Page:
I went without Sky TV as a child


By Becky MortonPolitical reporter

ITV News Rishi SunakITV News

Rishi Sunak has said he went without “lots of things” as a child, including Sky TV.

In an interview with ITV News, the prime minister, who attended the fee-paying Winchester College, said his parents “wanted to put everything into our education and that was a priority”.

Mr Sunak and his wife Akshata Murty are estimated to have a personal fortune of £651m.

Labour has sought to use Mr Sunak’s wealth to portray him as out of touch and disconnected from ordinary people during a cost-of-living crisis.

Asked if he had ever gone without something, the PM told ITV: “Yes, I mean, my family emigrated here with very little. And that’s how I was raised. I was raised with the values of hard work.”

Mr Sunak’s father was a GP, while his mother ran her own pharmacy.

Asked what sort of things had to be sacrificed, he said: “Lots of things.”

Pressed for an example, he said: “All sorts of things like lots of people. There’ll be all sorts of things that I would’ve wanted as a kid that I couldn’t have. Famously, Sky TV, so that was something that we never had growing up actually.”

He added: “What is more important is my values and how I was raised. And I was raised in a household where hard work was really important.”

Sky Television was launched in 1989, when Mr Sunak was eight years old. Within a year of its launch Sky claimed to reach one million households in the UK, reaching six million subscribers by the end of the 1990s.

Sky’s channels were initially free to anyone who paid for a dish and set-top box, with subscription packages introduced a few years later.

Mr Sunak worked as a hedge fund manager before he became an MP and was the first front-line politician to feature in the Sunday Times’ annual rich list in its 35-year history.

However, most of the family’s wealth comes from his wife’s shareholding in IT giant Infosys, which was co-founded by her father.

Ms Murty’s finances were thrust into the spotlight in 2022, when Mr Sunak was chancellor, when it emerged she had non-dom status, which allows people living in the UK to avoid paying UK tax on money made abroad.

She later said she would start paying UK tax on her overseas earnings.

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The ITV interview, which is being broadcast in full later, was recorded on 6 June, after the PM attended D-Day commemorations in France.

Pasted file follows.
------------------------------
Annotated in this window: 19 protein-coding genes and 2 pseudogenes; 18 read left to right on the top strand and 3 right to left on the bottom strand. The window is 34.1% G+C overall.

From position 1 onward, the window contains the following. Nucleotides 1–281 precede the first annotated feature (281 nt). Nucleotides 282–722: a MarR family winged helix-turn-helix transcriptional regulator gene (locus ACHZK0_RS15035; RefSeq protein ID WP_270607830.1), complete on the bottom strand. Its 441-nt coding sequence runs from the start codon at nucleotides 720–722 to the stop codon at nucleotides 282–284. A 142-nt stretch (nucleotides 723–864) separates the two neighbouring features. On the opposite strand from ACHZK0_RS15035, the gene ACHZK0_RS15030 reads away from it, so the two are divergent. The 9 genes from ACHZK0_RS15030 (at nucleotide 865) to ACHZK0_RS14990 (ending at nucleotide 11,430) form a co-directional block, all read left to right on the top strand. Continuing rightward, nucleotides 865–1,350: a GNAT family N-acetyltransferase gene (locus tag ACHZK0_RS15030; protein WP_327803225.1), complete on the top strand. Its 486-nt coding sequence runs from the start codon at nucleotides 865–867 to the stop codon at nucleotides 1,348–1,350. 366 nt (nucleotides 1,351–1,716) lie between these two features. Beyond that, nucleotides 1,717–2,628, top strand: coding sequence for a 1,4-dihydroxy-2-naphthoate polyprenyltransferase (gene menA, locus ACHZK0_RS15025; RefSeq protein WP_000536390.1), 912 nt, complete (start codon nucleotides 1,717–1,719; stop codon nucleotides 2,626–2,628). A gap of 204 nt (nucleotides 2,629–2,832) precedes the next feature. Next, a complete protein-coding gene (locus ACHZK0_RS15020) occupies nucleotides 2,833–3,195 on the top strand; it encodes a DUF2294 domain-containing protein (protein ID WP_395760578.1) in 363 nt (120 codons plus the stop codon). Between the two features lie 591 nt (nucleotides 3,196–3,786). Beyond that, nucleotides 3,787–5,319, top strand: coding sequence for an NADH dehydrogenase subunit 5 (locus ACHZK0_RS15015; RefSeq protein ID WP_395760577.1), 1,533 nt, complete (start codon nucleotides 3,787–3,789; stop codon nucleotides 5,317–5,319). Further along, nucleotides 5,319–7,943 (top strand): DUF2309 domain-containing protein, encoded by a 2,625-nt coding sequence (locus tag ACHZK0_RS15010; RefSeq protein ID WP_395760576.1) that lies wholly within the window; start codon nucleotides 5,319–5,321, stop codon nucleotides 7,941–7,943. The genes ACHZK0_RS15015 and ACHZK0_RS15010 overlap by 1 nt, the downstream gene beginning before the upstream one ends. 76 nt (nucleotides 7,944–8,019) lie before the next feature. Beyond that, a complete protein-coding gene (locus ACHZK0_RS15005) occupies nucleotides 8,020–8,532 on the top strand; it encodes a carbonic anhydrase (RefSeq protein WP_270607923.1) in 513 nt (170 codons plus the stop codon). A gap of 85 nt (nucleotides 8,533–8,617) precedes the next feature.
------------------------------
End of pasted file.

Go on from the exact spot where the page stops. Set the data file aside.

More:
Mr Sunak faced criticism for leaving the event to mark the 80th anniversary of the Normandy landings early.

He attended a British event at Ver sur Mer but left before an international commemoration attended by world leaders including US President Joe Biden, with Foreign Secretary Lord Cameron deputising for him.

Labour leader Sir Keir Starmer stayed at the event until the end.

Following a backlash, Mr Sunak apologised on Friday, saying that “on reflection” it was a mistake not to attend the whole event.

It later emerged that on his return to the UK, the PM filmed the interview with ITV.

Mr Sunak said his itinerary for D-Day had been set “weeks ago”.

In a clip released by ITV News, which appears to show the PM chatting to journalist Paul Brand before the formal interview starts, Mr Sunak apologises for being late, saying the event in Normandy “ran over”.

“It was incredible. But it just ran over,” he said, adding that he had met “lots of veterans” and “spoke to almost everyone that was there”.

It comes after Mr Sunak launched the Conservative Party manifesto on Tuesday, with a promise to cut taxes further.

He warned against handing Labour leader Sir Keir Starmer “a blank cheque, when he hasn’t said what he’ll buy with it or how much it’s going to cost you”.

Meanwhile, Defence Secretary Grant Shapps has suggested the Tories are “fighting for every single seat in this country” to avoid Labour securing a “supermajority” even bigger than the 1997 landslide under Tony Blair.

He told Times Radio that if “power was in someway unchecked, it would be very bad news for people in this country”.

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